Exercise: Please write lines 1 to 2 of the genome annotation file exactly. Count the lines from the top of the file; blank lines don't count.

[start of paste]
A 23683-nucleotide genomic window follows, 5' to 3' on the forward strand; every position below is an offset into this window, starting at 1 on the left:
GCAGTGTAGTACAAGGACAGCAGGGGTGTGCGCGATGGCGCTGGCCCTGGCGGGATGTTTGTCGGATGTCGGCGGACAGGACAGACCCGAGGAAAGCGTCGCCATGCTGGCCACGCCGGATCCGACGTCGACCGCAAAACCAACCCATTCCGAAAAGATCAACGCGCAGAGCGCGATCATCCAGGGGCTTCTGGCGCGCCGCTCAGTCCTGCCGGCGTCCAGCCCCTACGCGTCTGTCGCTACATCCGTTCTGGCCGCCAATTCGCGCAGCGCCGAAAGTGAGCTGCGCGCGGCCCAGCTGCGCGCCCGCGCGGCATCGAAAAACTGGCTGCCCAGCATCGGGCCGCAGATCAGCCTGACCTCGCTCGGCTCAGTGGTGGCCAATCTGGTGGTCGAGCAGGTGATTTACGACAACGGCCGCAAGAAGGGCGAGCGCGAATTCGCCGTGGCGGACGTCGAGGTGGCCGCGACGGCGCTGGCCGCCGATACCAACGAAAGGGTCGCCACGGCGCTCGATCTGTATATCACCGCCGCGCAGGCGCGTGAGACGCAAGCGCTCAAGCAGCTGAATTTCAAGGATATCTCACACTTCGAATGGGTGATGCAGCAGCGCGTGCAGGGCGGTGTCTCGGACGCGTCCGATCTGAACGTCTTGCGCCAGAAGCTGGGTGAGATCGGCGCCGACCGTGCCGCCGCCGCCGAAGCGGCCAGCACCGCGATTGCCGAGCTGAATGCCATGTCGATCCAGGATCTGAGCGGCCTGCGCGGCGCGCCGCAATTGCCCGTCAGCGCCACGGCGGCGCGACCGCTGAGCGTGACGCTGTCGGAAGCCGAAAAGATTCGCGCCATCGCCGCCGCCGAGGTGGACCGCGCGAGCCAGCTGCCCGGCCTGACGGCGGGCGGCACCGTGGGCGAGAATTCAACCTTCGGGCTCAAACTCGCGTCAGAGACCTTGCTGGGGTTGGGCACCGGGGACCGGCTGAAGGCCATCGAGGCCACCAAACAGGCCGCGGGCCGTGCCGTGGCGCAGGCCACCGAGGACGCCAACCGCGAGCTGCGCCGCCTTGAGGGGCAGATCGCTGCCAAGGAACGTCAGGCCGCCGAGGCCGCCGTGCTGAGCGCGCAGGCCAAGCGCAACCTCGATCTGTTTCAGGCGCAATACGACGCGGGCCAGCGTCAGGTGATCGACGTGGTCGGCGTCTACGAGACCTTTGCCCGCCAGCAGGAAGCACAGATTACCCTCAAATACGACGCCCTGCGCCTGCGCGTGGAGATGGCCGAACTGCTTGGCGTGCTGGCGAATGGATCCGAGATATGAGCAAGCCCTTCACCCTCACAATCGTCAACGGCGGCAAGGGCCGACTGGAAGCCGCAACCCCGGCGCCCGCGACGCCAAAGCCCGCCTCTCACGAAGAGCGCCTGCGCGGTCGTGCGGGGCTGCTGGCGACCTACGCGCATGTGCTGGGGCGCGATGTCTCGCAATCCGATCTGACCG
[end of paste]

A 23683-nucleotide genomic window follows, 5' to 3' on the forward strand; every position below is an offset into this window, starting at 1 on the left:
GCAGTGTAGTACAAGGACAGCAGGGGTGTGCGCGATGGCGCTGGCCCTGGCGGGATGTTTGTCGGATGTCGGCGGACAGGACAGACCCGAGGAAAGCGTCGCCATGCTGGCCACGCCGGATCCGACGTCGACCGCAAAACCAACCCATTCCGAAAAGATCAACGCGCAGAGCGCGATCATCCAGGGGCTTCTGGCGCGCCGCTCAGTCCTGCCGGCGTCCAGCCCCTACGCGTCTGTCGCTACATCCGTTCTGGCCGCCAATTCGCGCAGCGCCGAAAGTGAGCTGCGCGCGGCCCAGCTGCGCGCCCGCGCGGCATCGAAAAACTGGCTGCCCAGCATCGGGCCGCAGATCAGCCTGACCTCGCTCGGCTCAGTGGTGGCCAATCTGGTGGTCGAGCAGGTGATTTACGACAACGGCCGCAAGAAGGGCGAGCGCGAATTCGCCGTGGCGGACGTCGAGGTGGCCGCGACGGCGCTGGCCGCCGATACCAACGAAAGGGTCGCCACGGCGCTCGATCTGTATATCACCGCCGCGCAGGCGCGTGAGACGCAAGCGCTCAAGCAGCTGAATTTCAAGGATATCTCACACTTCGAATGGGTGATGCAGCAGCGCGTGCAGGGCGGTGTCTCGGACGCGTCCGATCTGAACGTCTTGCGCCAGAAGCTGGGTGAGATCGGCGCCGACCGTGCCGCCGCCGCCGAAGCGGCCAGCACCGCGATTGCCGAGCTGAATGCCATGTCGATCCAGGATCTGAGCGGCCTGCGCGGCGCGCCGCAATTGCCCGTCAGCGCCACGGCGGCGCGACCGCTGAGCGTGACGCTGTCGGAAGCCGAAAAGATTCGCGCCATCGCCGCCGCCGAGGTGGACCGCGCGAGCCAGCTGCCCGGCCTGACGGCGGGCGGCACCGTGGGCGAGAATTCAACCTTCGGGCTCAAACTCGCGTCAGAGACCTTGCTGGGGTTGGGCACCGGGGACCGGCTGAAGGCCATCGAGGCCACCAAACAGGCCGCGGGCCGTGCCGTGGCGCAGGCCACCGAGGACGCCAACCGCGAGCTGCGCCGCCTTGAGGGGCAGATCGCTGCCAAGGAACGTCAGGCCGCCGAGGCCGCCGTGCTGAGCGCGCAGGCCAAGCGCAACCTCGATCTGTTTCAGGCGCAATACGACGCGGGCCAGCGTCAGGTGATCGACGTGGTCGGCGTCTACGAGACCTTTGCCCGCCAGCAGGAAGCACAGATTACCCTCAAATACGACGCCCTGCGCCTGCGCGTGGAGATGGCCGAACTGCTTGGCGTGCTGGCGAATGGATCCGAGATATGAGCAAGCCCTTCACCCTCACAATCGTCAACGGCGGCAAGGGCCGACTGGAAGCCGCAACCCCGGCGCCCGCGACGCCAAAGCCCGCCTCTCACGAAGAGCGCCTGCGCGGTCGTGCGGGGCTGCTGGCGACCTACGCGCATGTGCTGGGGCGCGATGTCTCGCAATCCGATCTGACCG